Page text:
This comprehensiveness in his thinking and experience could be easily misinterpreted as syncretism, though the two certainly are different. Syncretism would be a narrow and uncritical acceptance of the other, without in any way making it critically part of the system. Comprehensiveness is a total, holistic view which at the same time does not deny anything in reality . There is a positive affirmation of the different and even the contradictory aspects. This aspect of comprehensiveness was extended notably to the sphere of religious faith and religious traditions towards the end phase of his life. His last book, Universal Wisdom is a clear case. There he tries to study the totality of religions within his grasp in order to see the basic insights of all these religious traditions .

            The symbol for this comprehensive view for Griffiths is the gothic cathedral, as already mentioned. "It was no longer simply the outward form of beauty, the triumph of craftsmanship and of the almost unconscious union of humanity with Nature which impressed me. I saw that behind all this there lay the power of a vast intelligence, not merely of an architectural genius but of a whole philosophy of life."564 From a Trinitarian perspective, the Father could be the symbol of this comprehensiveness and totality . Since he is the source of the whole creation and the origin of everything that is, he could easily be understood as the comprehensiveness itself.

 

            Individuality . The normal danger with comprehensiveness and totality is that of forgetting the individual, the concrete. There is the temptation in contemplating the beauty of the rose to forget the petals that constitute it. Moreover if one knows the totality, there is no need to get more individual pieces of knowledge for the individual pieces are not going to add anything new to the totality of knowledge one already possess. This could make one less open to other systems, to other sources of knowledge. An attempt at a totality of knowledge could actually lead to regression of further knowledge. But this is particularly the defect avoided by Griffiths for whom the real is important and not just in the context of the whole. There is great respect for uniqueness, differentiation, particularity and concreteness.

            Hence, the second clearly marked feature in his whole thinking process is that of individualization or concreteness. The comprehensiveness we have dealt with above never dissolves itself in the totality ; it positively accepts the differences, the diversity and even the contradictions.

            The best example for this is given in Griffiths' strict criticism of _a_kara's pure advaita . Griffiths' effort to revive the "relationship and reality " in the doctrine of pure advaita is a clear case of his insistence on individual existence. The two addi tional aspects of realism and relationship both imply individuality . Clearly, Griffiths is not speaking of a generalized and all comprehensive reality when he insists on the reality of the individual souls (j_v_tman ). For the existence of love or relationship individuality is a necessity.565 That is precisely what Ramanuja 566 and Madhva were looking for in Indian philosophy without finding it.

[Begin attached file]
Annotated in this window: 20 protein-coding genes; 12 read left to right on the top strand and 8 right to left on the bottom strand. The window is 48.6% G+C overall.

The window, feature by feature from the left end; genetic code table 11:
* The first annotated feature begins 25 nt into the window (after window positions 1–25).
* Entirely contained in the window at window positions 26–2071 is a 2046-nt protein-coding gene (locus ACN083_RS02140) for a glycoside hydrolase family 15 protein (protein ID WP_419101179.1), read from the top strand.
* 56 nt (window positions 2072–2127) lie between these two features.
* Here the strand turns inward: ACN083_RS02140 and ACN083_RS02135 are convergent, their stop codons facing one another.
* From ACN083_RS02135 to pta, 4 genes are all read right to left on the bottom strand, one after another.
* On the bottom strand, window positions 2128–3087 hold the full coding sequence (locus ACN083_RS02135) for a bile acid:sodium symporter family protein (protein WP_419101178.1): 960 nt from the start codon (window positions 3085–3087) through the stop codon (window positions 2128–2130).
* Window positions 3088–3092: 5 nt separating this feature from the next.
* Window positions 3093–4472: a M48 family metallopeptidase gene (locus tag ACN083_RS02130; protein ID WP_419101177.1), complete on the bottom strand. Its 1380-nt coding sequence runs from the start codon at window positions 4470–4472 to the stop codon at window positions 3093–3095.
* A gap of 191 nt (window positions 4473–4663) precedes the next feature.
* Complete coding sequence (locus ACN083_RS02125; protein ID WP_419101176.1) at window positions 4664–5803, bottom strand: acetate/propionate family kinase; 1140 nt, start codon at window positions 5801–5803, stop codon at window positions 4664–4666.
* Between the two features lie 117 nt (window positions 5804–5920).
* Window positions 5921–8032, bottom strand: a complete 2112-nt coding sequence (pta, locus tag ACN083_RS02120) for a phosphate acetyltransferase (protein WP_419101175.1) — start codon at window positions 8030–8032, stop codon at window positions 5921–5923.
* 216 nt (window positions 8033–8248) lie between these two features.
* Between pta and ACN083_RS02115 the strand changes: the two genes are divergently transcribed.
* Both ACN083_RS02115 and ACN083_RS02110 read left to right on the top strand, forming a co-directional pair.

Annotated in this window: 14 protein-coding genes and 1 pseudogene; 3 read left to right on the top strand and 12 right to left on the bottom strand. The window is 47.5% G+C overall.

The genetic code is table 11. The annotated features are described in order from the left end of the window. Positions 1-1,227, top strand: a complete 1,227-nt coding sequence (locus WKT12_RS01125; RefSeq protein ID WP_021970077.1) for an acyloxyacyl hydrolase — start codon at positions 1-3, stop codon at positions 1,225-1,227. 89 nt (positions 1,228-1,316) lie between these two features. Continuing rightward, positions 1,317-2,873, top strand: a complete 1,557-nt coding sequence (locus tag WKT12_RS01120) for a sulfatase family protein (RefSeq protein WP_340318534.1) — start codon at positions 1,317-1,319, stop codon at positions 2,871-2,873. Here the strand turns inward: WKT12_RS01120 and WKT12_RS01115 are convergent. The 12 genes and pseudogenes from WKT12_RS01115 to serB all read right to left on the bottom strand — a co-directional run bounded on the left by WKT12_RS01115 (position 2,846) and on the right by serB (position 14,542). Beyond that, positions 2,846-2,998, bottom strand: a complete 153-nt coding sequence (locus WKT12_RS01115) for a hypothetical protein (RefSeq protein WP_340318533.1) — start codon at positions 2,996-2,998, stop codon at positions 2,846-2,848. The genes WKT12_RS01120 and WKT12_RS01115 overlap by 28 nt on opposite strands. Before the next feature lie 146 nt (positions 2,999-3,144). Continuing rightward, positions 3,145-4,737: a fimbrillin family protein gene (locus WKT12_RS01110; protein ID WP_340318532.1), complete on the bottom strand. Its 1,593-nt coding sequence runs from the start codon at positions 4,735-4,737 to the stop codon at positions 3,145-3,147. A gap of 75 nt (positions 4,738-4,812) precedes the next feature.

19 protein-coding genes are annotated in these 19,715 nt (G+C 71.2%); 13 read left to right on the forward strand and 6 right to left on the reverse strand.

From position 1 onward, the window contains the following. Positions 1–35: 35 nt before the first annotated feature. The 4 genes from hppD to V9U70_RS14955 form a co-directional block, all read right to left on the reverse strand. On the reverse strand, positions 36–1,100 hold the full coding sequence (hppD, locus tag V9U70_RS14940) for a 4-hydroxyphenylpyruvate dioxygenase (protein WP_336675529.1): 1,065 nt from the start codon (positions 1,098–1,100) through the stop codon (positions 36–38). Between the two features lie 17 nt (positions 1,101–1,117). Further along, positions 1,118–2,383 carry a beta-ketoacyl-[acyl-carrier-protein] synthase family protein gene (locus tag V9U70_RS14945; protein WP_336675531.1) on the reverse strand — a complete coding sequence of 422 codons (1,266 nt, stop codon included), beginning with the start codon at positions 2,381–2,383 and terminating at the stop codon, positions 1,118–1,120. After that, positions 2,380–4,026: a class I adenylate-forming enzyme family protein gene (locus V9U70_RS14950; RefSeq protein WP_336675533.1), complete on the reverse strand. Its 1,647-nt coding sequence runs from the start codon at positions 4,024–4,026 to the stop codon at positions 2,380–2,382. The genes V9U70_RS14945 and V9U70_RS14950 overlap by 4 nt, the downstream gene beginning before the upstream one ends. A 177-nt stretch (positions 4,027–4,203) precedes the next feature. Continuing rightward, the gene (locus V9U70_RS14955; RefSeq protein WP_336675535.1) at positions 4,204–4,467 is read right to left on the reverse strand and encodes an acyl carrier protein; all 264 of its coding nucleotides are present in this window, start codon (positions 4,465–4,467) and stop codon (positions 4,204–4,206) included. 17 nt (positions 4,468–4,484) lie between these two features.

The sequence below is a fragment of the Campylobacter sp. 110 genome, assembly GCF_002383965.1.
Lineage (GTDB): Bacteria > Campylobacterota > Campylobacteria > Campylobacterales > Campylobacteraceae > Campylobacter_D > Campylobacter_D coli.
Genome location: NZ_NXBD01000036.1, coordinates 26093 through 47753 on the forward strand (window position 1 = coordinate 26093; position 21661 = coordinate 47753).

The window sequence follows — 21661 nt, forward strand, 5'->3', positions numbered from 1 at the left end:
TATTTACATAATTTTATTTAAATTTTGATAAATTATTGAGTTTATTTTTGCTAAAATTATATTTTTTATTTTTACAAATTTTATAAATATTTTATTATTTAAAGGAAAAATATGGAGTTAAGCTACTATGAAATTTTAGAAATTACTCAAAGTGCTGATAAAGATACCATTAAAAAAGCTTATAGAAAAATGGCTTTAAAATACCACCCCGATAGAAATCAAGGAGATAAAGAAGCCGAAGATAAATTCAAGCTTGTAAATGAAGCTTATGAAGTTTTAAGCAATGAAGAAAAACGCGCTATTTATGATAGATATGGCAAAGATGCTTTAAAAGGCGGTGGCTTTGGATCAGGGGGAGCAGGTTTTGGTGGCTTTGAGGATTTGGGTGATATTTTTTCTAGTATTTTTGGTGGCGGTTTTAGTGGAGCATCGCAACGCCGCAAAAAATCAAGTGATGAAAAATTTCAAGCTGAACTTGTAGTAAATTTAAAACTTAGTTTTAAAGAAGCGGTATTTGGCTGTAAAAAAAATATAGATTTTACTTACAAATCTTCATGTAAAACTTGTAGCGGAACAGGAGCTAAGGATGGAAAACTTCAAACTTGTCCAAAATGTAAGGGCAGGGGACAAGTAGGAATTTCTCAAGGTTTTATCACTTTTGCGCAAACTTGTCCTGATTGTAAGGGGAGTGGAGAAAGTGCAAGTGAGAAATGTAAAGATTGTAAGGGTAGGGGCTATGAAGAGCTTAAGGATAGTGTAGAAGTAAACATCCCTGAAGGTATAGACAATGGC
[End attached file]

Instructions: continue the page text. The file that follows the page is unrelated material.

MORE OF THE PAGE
Further, he emphasizes that he is in no way syncretic. For he is very careful not to mix the differences in different traditions and then to attempt an artificial and superficial synthesis. "The danger in the encounter with Hinduism is always that of superficial syncretism, which would regard all religions as `essentially' the same, and only differing in their `accidental' characteristics. Needless to say, this is destructive of all serious dialogue and makes real understanding impossible."567 Avoidance of syncretism implies that there are differences which cannot be easily bridged or easily reconciled. There are individual concrete ideas (or entities) which have to be accepted in their differences. It is respect for this uniqueness that prevents him from accepting syncretism in any way. Each individual is not only to be seen in the totality , but has its own uniqueness which does not give way to syncretism.

            This individuation is the metaphysical basis for pluralism. To talk of pluralism without genuine respect for the individual (be it a person , a culture or a religion) will be unmetaphysical and ultimately meaningless.

            That is why for him the best symbol for this aspect is that of the drop of water in the ocean, which actually retains its identity even in the vastness of the ocean. For him the traditional drop-ocean analogy , wherein the individual soul is dissolved in the ocean of Brahma as the final awakening and wherein the individuality is finally lost, is clearly unacceptable. We can recall once again Griffiths' question about the drop in the ocean. He asks would the drop in the ocean not cry out in great joy: `True, I am living, yet it is not myself who lives, but this ocean lives in me, and my soul is hidden away in its depths'? The soul that flows into God does not die, for how could she die through being drowned in life? Rather, she lives by not living in herself."568